The Mule Solution: Farming with Mules

Iowa millionaire successfully farmed 10 sections of land with mules.


| March 2016



W.P. Adams

W.P. Adams, founder of Fairview Farm.

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When we talk about farming with mules decades ago, we tend to picture small operations. An Iowa ranch established in 1896 is a noteworthy exception.

William P. Adams was an unlikely farmer. Born in Massachusetts to a family with lineage stretching back to John Adams and John Quincy Adams, W.P. Adams owned stock in International Harvester, Illinois Continental Bank & Trust Co. and Union Pacific Railroad. After his marriage in Massachusetts in 1884, he and his bride, Nettie Moore, who had studied at the New England Conservatory of Music, moved to North Dakota to land owned by his father. They farmed in North Dakota until 1893, when they moved to Wheaton, Illinois, where Adams took an office job in Chicago.

In 1896, dissatisfied with office work and missing farming, Adams (then 33) purchased nine sections of land in western Iowa near the town of Odebolt. He reportedly paid $185,000 (about $5.2 million today) for the nine sections that he named Fairview Farm. He later purchased an additional section, and the farm became better known as the Adams Ranch.

Farming with mules

Farming 10 sections of land with mules seems inconceivable today, yet the Adams family did it successfully through the first half of the 20th century, using about 240 mules at a time.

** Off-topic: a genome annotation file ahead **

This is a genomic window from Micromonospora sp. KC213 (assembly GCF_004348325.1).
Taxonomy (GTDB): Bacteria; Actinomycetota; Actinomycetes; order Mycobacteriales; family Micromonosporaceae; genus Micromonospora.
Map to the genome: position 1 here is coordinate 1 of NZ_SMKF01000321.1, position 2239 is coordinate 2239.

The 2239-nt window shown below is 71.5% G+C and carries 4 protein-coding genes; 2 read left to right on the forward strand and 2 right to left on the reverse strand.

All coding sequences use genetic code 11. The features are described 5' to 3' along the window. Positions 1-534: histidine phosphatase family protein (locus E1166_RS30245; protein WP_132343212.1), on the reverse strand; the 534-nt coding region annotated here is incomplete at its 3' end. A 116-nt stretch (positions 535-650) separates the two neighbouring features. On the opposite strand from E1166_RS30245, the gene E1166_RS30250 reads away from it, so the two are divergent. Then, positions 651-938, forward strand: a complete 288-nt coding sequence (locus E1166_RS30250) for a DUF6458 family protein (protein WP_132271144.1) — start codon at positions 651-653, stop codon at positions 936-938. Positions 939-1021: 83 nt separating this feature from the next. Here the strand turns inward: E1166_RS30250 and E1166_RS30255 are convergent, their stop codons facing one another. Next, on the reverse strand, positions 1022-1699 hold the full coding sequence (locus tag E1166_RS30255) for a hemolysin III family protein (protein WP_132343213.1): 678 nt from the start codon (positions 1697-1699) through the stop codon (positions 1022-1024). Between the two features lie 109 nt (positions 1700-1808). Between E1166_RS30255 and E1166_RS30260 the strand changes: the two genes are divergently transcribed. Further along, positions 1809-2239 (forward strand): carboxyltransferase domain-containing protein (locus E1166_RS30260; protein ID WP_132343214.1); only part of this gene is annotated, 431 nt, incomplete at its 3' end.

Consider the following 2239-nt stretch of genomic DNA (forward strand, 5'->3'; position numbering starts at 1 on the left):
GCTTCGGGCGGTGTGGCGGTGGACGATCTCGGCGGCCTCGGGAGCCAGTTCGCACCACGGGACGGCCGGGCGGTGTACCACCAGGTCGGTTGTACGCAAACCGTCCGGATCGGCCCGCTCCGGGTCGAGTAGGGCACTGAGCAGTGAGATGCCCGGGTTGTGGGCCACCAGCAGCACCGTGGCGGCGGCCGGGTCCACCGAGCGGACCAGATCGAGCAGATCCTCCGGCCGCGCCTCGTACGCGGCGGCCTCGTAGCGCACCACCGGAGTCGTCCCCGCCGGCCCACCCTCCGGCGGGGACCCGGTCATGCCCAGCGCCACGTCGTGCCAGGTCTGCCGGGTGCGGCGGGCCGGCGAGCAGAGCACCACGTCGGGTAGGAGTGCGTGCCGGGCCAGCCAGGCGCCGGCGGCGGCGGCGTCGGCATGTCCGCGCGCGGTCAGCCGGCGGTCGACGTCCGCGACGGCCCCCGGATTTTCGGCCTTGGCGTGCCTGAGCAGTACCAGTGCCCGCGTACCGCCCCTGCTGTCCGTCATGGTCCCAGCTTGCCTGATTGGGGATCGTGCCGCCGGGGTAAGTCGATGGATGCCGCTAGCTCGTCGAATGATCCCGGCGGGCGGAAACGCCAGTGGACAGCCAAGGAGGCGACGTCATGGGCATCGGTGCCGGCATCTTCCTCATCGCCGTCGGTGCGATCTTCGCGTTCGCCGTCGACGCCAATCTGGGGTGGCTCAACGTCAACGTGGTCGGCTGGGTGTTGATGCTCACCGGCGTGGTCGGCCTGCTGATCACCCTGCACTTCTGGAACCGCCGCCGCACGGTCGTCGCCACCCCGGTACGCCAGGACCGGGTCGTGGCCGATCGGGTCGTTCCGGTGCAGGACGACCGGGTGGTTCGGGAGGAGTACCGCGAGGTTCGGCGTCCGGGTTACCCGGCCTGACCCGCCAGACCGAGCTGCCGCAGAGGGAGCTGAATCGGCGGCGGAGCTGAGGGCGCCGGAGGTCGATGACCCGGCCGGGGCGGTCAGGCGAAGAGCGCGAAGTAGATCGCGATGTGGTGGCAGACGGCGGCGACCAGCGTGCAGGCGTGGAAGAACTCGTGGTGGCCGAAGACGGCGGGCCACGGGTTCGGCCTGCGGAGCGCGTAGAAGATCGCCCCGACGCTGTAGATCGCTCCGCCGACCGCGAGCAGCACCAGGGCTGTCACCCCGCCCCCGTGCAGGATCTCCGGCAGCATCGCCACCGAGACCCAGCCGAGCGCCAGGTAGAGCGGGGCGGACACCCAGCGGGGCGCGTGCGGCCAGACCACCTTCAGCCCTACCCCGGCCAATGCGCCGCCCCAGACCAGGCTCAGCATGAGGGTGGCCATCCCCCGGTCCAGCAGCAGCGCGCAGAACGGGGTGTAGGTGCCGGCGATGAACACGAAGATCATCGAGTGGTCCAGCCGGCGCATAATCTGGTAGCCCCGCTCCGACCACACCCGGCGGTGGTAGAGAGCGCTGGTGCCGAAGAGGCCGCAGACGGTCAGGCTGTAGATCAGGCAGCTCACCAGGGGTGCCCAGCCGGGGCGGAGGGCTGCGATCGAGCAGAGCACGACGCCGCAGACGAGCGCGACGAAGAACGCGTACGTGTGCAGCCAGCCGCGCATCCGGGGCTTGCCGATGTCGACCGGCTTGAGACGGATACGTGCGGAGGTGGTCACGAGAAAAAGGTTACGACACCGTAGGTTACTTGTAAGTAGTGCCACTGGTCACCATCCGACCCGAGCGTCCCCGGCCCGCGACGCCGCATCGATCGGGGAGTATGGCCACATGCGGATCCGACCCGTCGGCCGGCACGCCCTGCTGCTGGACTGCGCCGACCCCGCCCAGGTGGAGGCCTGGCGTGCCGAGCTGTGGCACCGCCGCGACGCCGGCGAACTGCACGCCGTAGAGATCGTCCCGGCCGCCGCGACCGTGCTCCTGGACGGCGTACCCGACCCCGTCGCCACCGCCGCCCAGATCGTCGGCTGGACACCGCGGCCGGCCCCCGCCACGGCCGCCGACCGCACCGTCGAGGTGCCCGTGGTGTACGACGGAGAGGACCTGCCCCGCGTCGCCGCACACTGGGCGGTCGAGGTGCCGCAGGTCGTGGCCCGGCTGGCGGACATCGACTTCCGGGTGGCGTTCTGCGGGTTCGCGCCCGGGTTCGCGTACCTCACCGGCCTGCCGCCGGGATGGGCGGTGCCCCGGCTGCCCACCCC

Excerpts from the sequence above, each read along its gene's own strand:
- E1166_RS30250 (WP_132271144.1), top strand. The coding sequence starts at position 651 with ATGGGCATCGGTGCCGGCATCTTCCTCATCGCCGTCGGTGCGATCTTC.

Roger Rector, Ida Grove, Iowa, grew up on the Adams ranch in the 1950s when his dad, Ross, was the mule supervisor there. Ross started working at the ranch when W.P. Adams was still alive. “Every mule had a name and I think my dad knew at least 199 of them,” Roger says. “I recall him telling me that he couldn’t put Betty to work with Suzie because they didn’t work well together, and when they were out in the field being handled by a driver, you had to have mules that were compatible with each other.”

In a small office in the mule barn, a glass plate hung on one wall. Behind it was listed the stall number and name of every mule in the barn. “You could walk up and check to see that the number 12 stall held Suzie,” Roger says, “and that Henry was in number 19.”